A lot of engaging interactive applications can be created in PowerPoint to gamify your e-Learning experience. Playing Jeopardy is always a lot of fun. Moreover, every time you see those tiles with categories and different numbers, you can’t stop thinking of all the nostalgic moments in your life when you saw it on TV and were always guessing with the players, “What’s the correct answer? Am I right or wrong?” It puts you in the player’s shoes, even if you aren’t a guest on the show.
Now, with modern technology, you can create this game by yourself in about 10-20 minutes from scratch and play it with your friends! In this article you will find out how to make a Jeopardy game in PowerPoint. Create your own clues with pictures, audio and video.
Also, you will understand how it is made from the inside with detailed step-by-step instructions. As a bonus, you will get a free Jeopardy template to play with.
To make a Jeopardy game, we will use the following features of PowerPoint:
A table to create the game board (or a grid) that shows categories and score (or a cash value).
Hyperlinks to link each selection on the grid to the respective clue slide.
Slide Master view to create unified slides for clues and answers with a consistent design.
To publish the game in web format and share it online, use:
PowerPoint to HTML5 converter to open your game in a web browser on any device.
Cloud service to share it online via a link or embed your game into your blog or website (like in this post).
We’ll use a PowerPoint table to create the Jeopardy game board. Then we will add hyperlinks to each cell (e.g., SCIENCE for $400) that will link to the respective clue slide in the presentation. After giving an answer, the player will see the correct answer and then will be brought back to the game board.
Stage 1: Create a Game Board
Create a new PowerPoint presentation and name the first slide.
Apply a theme to your presentation on the DESIGN tab.
Add a new slide and add a table by going to the INSERT tab > Table.
Create a table with 5 columns and 5 rows.
Resize the table to match your slide and fill in the cells as shown in the picture below.
Recolor your game board to get a more authentic look. You will find the paint bucket instrument called Shading in the TABLE TOOLS > DESIGN tab.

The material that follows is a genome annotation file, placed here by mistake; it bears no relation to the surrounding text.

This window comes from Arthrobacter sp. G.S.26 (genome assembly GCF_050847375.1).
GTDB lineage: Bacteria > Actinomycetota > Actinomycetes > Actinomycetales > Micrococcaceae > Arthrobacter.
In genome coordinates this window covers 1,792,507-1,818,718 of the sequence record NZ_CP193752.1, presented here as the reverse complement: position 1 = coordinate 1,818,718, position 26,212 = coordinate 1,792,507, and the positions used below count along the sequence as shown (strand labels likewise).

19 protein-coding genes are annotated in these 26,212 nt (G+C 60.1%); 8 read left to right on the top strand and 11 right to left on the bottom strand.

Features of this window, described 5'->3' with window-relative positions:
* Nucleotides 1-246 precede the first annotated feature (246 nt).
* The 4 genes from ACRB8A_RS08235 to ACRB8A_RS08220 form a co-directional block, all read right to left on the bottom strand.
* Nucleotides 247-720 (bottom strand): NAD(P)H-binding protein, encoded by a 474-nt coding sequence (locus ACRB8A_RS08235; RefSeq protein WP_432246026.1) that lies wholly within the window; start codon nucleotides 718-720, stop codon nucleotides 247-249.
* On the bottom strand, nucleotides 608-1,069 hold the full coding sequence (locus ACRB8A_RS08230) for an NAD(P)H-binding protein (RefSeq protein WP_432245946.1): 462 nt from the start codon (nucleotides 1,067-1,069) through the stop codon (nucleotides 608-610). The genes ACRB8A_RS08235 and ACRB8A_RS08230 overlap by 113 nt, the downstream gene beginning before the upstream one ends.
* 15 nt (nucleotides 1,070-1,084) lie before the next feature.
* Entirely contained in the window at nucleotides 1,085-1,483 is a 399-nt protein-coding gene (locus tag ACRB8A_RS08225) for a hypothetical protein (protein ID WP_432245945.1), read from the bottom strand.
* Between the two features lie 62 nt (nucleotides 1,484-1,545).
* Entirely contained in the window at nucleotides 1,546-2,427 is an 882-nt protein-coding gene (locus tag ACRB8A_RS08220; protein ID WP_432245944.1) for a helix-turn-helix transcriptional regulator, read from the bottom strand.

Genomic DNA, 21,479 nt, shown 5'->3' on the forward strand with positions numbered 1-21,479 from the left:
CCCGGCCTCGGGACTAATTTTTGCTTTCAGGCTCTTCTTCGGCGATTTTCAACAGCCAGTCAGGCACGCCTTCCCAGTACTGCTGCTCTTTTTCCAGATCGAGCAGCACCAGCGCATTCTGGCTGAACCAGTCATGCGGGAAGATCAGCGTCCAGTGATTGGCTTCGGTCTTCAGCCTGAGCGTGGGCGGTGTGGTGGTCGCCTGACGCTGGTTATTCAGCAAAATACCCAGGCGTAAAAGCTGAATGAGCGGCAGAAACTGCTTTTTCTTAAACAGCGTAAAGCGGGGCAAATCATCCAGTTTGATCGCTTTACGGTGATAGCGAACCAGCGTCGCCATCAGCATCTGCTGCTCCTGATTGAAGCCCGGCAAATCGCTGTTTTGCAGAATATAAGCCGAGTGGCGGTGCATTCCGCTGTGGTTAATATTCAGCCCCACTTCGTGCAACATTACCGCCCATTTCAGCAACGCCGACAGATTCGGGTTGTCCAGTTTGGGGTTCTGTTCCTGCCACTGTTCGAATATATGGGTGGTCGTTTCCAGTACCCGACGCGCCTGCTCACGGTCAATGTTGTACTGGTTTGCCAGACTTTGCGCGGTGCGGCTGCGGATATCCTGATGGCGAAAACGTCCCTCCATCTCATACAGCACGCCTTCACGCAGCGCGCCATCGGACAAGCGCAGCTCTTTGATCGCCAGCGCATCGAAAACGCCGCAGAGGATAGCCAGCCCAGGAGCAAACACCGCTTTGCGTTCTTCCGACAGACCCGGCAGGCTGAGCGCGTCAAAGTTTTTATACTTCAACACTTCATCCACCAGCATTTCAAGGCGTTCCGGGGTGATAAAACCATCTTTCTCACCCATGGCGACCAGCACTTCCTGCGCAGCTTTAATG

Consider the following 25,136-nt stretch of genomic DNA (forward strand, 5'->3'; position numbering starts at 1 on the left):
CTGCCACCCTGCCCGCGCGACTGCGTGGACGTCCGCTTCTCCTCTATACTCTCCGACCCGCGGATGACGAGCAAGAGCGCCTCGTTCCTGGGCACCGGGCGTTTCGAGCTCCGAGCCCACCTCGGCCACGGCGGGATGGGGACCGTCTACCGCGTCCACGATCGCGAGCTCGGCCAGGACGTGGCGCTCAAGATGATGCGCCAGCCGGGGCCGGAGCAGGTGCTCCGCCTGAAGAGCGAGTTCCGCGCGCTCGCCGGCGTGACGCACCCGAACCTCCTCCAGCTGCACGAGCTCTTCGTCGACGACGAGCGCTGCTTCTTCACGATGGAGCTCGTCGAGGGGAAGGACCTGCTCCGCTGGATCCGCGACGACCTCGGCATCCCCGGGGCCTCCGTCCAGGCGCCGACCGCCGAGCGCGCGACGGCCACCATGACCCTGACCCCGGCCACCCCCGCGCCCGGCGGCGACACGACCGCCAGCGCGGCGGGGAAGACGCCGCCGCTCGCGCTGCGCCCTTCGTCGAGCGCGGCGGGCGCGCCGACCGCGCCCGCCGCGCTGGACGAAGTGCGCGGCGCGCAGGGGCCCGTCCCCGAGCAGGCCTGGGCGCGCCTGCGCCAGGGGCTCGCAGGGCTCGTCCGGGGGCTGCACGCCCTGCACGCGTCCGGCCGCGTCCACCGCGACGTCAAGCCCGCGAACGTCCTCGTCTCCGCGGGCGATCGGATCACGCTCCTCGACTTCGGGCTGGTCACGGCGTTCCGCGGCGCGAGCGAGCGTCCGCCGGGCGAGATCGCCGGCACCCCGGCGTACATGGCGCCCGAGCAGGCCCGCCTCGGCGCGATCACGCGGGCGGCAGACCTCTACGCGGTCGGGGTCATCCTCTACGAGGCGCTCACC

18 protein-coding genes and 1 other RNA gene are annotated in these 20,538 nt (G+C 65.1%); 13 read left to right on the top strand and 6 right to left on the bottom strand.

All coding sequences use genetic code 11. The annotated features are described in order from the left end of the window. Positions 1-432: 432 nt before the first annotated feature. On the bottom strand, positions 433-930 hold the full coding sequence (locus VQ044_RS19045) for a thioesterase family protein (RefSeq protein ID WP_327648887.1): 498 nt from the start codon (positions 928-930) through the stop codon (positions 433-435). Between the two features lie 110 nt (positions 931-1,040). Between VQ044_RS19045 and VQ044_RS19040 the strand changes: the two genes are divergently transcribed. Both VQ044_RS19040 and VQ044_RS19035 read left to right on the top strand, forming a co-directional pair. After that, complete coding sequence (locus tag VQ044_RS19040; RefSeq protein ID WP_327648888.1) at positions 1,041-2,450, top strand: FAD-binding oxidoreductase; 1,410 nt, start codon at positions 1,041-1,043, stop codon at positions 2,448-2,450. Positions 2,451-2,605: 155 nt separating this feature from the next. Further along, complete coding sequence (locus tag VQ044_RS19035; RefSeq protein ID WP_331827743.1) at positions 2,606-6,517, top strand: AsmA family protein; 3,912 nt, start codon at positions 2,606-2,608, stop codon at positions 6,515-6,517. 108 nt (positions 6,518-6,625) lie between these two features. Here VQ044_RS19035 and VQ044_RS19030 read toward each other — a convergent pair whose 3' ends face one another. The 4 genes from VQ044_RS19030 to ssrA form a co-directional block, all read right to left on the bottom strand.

After you complete all other steps, the game board will look like this, where each cell is a hyperlink to the respective clue:
Understanding Slide Layouts
Every PowerPoint slide has a Layout, such as Title Slide and Title and Content. You can select the specific layout when you right click on the slide’s thumbnail.
You can edit and create new slide layouts in the Slide Master tool.
The layout-based approach and use of the Slide Master view is particularly important in the Jeopardy game, which has a lot of similar slides of two types:
Clue slide. Contains a clue text and an “Answer” button to check the correct answer.
Correct Answer slide. Contains the answer to the respective clue and a “Home” button to go back to the game board.
Changing the master slide’s content will automatically apply changes to every slide of that type in the presentation. For example, you can change the background, text placement, size or font in Slide Master, then go back to the Normal view, and you will see that everything was changed.
Stage 2: Create Clue and Correct Answer Layouts
The layouts shown above are already included in the PowerPoint theme for the Jeopardy game. To see how they are made, follow these steps:
Enter Slide Master on the VIEW tab.
Insert a new Layout.
Rename it to “Clue.”
Add a button to the slide. Go to the INSERT tab and click Shapes > Action Buttons. Select a custom one and draw it on the slide.
In the Action Settings window, set Hyperlink to: Next Slide.
Right-click, select Edit Text, and add the caption “Answer” to the button.
Similar to the clue slide, create a correct answer slide. Right-click on the left pane in the Slide Master view and select Insert Layout. Name it “Correct Answer”.
Add a “Home” action button and point its hyperlink to Slide 2, which is the game board.
Exit from the Slide Master view by clicking the button Close Master View on the top ribbon or select the Normal view in the VIEW tab.
Stage 3: Add All Slides and Link Them to the Grid
We already have the title slide and the game board slide. Also we have the layouts for the Clue / Correct Answer pair.
Add the third slide. Set Layout > Clue.
Add the fourth slide. Set Layout > Correct Answer. It will look like this:
You have the clue-answer pair now. Duplicate the 3rd and 4th slides as many times as there are active cells in the grid. In this example there are 20 clues, so the total number of slides will be 42, including the first two.
Note: We suggest that you fill in the draft text for clues (e.g., Category 1 Question for $200). This way, it will be easier for you to find and link.
Link the grid cells to the respective slides throughout the entire presentation.